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How Two-stroke Engines Work

The Compression Stroke

Now the momentum in the crankshaft starts driving the piston back toward the spark plug for the compression stroke. As the air/fuel mixture in the piston is compressed, a vacuum is created in the crankcase. This vacuum opens the reed valve and sucks air/fuel/oil in from the carburetor.

Once the piston makes it to the end of the compression stroke, the spark plug fires again to repeat the cycle. It's called a two-stoke engine because there is a compression stroke and then a combustion stroke. In a four-stroke engine, there are separate intake, compression, combustion and exhaust strokes.

You can see that the piston is really doing three different things in a two-stroke engine:

  • On one side of the piston is the combustion chamber, where the piston is compressing the air/fuel mixture and capturing the energy released by the ignition of the fuel.
  • On the other side of the piston is the crankcase, where the piston is creating a vacuum to suck in air/fuel from the carburetor through the reed valve and then pressurizing the crankcase so that air/fuel is forced into the combustion chamber.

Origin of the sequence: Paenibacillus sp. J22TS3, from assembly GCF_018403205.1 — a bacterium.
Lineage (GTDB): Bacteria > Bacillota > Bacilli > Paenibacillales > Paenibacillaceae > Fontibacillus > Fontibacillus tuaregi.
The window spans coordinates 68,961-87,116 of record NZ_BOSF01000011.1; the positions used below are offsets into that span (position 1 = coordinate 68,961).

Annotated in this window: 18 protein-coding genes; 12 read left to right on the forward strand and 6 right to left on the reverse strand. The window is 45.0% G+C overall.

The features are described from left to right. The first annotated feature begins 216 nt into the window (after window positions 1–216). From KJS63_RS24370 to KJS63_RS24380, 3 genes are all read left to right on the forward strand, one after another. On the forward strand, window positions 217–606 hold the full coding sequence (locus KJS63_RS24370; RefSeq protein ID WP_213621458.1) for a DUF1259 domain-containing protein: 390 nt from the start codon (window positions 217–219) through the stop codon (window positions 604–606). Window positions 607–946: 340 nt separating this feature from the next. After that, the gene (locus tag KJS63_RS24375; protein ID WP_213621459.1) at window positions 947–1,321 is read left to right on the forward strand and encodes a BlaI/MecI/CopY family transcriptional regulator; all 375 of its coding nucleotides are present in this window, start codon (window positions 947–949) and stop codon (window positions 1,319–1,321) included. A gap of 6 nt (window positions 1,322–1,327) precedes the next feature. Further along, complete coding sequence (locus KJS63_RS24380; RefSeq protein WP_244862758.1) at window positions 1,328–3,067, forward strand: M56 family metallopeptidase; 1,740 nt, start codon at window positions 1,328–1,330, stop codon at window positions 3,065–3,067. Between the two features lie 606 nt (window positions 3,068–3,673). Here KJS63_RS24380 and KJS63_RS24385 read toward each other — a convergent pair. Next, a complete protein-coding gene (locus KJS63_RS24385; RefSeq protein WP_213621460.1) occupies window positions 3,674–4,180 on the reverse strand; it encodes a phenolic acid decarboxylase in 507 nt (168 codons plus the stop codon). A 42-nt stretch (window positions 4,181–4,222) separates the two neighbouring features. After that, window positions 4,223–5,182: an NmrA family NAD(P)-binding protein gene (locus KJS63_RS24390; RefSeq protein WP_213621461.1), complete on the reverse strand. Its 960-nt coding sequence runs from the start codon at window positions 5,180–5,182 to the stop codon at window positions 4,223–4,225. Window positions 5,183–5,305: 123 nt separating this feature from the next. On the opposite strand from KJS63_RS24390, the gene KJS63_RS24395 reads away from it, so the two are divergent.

• Meanwhile, the sides of the piston are acting like valves, covering and uncovering the intake and exhaust ports drilled into the side of the cylinder wall.

It's really pretty neat to see the piston doing so many different things! That's what makes two-stroke engines so simple and lightweight.

If you have ever used a two-stroke engine, you know that you have to mix special two-stroke oil in with the gasoline. Now that you understand the two-stroke cycle you can see why. In a four-stroke engine, the crankcase is completely separate from the combustion chamber, so you can fill the crankcase with heavy oil to lubricate the crankshaft bearings, the bearings on either end of the piston's connecting rod and the cylinder wall. In a two-stroke engine, on the other hand, the crankcase is serving as a pressurization chamber to force air/fuel into the cylinder, so it can't hold a thick oil. Instead, you mix oil in with the gas to lubricate the crankshaft, connecting rod and cylinder walls. If you forget to mix in the oil, the engine isn't going to last very long!

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